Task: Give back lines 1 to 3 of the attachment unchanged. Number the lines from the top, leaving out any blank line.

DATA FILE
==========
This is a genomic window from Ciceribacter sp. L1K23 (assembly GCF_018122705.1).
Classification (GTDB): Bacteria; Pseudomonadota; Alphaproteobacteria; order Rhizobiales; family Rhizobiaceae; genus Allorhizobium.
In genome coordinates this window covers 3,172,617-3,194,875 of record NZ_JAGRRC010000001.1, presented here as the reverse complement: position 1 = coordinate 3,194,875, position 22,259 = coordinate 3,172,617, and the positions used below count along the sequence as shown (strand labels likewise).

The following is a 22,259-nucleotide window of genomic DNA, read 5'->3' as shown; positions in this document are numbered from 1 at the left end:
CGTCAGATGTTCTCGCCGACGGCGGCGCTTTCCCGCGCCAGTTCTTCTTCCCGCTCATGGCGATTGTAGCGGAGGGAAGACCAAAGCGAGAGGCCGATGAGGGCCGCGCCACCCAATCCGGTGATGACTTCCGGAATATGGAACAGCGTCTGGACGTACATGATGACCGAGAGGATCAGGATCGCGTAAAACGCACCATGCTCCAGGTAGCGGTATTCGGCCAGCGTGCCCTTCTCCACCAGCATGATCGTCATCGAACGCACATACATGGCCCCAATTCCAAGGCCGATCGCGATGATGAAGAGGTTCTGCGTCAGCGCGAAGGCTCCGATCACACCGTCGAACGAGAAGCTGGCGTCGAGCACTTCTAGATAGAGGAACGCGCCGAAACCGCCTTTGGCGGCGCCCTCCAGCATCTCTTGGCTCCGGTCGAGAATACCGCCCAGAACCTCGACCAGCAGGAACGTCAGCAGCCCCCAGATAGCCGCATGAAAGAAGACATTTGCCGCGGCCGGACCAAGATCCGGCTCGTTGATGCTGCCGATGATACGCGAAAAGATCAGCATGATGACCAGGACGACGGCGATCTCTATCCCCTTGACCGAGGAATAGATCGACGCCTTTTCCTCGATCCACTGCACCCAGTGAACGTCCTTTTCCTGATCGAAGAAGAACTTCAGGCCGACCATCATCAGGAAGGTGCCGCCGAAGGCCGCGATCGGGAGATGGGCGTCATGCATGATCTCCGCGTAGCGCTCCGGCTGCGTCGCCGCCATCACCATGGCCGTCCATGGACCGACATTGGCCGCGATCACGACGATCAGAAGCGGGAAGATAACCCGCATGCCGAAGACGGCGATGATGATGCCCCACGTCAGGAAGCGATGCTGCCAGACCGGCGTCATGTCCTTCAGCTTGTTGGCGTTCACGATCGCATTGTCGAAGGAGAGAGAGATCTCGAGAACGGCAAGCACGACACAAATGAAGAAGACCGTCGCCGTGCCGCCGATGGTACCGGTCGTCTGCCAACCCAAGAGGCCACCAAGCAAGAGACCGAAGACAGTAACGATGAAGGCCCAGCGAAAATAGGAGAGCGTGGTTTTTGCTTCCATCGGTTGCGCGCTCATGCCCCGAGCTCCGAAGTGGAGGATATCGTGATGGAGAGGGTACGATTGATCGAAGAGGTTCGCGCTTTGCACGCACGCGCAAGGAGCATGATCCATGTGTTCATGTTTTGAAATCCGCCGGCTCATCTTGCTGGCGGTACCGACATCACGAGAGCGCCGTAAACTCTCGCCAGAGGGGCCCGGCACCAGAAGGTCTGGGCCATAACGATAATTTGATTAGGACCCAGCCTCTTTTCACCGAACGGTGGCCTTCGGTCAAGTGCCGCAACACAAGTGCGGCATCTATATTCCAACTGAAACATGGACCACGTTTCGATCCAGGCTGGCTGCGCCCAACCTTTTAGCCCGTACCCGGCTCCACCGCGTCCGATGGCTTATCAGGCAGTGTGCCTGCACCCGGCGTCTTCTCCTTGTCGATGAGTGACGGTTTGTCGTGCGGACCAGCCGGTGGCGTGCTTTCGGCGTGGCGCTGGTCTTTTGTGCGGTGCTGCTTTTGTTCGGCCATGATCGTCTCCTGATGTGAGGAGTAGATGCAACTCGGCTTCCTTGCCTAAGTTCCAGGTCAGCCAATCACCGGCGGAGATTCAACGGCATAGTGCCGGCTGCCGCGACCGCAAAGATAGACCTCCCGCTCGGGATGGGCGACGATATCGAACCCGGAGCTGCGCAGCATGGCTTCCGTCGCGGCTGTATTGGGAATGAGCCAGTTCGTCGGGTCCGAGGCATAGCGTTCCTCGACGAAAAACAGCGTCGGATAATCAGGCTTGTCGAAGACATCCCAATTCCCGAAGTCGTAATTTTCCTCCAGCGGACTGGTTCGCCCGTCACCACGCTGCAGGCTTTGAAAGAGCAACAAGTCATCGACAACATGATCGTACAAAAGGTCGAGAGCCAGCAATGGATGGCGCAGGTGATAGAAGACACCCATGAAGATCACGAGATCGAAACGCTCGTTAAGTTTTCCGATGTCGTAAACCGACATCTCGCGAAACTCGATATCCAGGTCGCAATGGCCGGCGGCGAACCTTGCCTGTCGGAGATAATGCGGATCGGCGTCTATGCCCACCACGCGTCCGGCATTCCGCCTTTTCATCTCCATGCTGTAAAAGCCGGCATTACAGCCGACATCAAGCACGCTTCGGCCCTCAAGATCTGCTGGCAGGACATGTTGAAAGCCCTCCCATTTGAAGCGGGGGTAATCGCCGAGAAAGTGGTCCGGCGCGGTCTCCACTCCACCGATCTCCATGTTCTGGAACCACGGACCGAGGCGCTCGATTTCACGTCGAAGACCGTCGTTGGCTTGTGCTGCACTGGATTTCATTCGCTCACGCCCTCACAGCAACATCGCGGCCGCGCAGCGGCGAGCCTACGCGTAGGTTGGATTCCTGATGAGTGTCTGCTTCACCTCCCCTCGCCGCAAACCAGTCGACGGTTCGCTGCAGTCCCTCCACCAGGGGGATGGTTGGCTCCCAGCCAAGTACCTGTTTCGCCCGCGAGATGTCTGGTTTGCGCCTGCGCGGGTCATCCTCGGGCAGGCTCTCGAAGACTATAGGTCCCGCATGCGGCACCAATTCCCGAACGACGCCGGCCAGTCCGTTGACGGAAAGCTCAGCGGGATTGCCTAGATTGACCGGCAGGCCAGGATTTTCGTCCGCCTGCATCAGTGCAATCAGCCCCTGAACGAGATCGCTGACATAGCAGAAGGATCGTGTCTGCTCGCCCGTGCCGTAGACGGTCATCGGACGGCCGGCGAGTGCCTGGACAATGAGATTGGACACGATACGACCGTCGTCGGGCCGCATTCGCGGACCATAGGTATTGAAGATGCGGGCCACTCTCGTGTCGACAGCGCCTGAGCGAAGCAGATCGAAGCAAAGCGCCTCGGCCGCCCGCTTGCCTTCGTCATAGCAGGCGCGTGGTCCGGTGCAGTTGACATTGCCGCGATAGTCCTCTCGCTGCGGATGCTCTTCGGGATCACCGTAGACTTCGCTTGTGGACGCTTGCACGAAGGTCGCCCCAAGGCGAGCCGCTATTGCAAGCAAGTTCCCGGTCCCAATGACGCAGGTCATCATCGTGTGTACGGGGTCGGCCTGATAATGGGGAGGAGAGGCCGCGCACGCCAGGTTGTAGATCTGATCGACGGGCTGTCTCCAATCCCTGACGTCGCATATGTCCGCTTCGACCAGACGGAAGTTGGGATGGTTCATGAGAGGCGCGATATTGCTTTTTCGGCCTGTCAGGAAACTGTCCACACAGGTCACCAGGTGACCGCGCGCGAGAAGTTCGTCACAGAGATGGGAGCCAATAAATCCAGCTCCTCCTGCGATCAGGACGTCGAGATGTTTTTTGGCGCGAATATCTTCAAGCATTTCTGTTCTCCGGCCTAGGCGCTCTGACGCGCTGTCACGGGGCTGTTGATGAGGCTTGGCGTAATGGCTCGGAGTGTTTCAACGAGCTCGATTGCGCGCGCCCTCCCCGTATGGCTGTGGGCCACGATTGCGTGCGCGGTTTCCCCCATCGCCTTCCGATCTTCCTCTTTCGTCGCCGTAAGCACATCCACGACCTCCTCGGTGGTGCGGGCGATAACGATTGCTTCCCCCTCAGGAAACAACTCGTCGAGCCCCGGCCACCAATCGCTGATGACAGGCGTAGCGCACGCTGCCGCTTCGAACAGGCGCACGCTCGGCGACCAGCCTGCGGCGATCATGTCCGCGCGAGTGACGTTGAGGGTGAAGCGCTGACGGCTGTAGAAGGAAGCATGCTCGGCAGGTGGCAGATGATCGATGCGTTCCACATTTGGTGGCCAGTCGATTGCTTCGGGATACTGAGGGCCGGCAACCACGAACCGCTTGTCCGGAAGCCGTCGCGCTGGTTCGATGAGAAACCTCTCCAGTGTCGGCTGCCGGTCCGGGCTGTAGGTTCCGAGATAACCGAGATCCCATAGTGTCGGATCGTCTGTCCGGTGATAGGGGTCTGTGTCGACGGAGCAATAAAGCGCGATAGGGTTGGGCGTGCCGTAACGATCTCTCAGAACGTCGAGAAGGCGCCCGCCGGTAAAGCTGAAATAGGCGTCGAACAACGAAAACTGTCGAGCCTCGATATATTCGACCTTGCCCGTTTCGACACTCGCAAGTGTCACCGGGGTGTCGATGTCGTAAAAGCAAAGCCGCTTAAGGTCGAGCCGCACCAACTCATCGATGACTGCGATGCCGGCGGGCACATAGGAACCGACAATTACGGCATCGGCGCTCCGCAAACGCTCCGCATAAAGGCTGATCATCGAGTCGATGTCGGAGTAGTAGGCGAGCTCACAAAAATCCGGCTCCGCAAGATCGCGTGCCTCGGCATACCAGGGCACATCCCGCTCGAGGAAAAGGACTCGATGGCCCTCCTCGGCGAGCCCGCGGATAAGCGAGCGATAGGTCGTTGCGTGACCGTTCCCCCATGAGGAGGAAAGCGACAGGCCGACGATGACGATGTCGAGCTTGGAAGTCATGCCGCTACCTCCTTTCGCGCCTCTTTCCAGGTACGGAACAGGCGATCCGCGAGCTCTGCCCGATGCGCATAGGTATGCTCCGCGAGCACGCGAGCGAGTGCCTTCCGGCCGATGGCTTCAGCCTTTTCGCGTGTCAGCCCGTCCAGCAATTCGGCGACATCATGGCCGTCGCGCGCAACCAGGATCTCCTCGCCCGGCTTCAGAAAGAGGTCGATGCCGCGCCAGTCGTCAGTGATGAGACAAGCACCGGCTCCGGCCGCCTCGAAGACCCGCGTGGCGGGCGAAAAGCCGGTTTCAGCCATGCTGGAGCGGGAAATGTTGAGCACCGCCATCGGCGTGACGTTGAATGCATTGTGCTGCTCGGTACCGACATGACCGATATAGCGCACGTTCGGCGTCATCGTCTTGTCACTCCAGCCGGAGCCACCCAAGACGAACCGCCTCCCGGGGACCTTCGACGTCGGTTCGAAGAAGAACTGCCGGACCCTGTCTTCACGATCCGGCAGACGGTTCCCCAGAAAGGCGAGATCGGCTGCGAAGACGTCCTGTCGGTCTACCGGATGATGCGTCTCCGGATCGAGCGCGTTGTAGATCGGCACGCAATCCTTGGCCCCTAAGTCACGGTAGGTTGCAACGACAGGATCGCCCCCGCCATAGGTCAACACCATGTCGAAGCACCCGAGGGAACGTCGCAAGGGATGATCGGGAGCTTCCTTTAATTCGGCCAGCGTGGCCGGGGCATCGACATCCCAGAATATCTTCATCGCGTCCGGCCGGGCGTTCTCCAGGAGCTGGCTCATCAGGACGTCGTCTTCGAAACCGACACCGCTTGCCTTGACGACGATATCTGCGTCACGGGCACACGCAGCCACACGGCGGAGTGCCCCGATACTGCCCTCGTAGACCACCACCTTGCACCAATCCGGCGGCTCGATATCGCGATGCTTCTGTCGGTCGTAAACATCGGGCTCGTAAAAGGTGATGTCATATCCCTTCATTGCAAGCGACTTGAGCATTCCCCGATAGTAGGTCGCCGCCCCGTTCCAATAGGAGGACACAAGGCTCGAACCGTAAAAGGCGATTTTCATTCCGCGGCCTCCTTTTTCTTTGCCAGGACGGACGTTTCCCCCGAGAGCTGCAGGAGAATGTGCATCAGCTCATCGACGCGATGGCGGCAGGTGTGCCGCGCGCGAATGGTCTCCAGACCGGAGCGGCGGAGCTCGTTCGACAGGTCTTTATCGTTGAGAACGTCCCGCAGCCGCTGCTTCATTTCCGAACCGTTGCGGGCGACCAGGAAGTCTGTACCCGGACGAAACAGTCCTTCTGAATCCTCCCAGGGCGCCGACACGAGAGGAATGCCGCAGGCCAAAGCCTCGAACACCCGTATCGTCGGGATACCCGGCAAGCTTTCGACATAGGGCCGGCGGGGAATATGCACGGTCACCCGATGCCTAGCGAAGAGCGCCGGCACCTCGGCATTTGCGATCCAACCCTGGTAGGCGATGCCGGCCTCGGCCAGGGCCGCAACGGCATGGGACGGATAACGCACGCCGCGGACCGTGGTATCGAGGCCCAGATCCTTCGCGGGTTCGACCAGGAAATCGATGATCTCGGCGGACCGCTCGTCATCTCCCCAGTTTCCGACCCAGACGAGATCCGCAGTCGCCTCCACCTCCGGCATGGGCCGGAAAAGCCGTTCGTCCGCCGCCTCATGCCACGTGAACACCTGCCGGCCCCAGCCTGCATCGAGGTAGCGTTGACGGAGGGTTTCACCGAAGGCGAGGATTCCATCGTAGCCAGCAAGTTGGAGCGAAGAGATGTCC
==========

This is a genomic window from Ciceribacter sp. L1K23 (assembly GCF_018122705.1).
Classification (GTDB): Bacteria; Pseudomonadota; Alphaproteobacteria; order Rhizobiales; family Rhizobiaceae; genus Allorhizobium.
In genome coordinates this window covers 3,172,617-3,194,875 of record NZ_JAGRRC010000001.1, presented here as the reverse complement: position 1 = coordinate 3,194,875, position 22,259 = coordinate 3,172,617, and the positions used below count along the sequence as shown (strand labels likewise).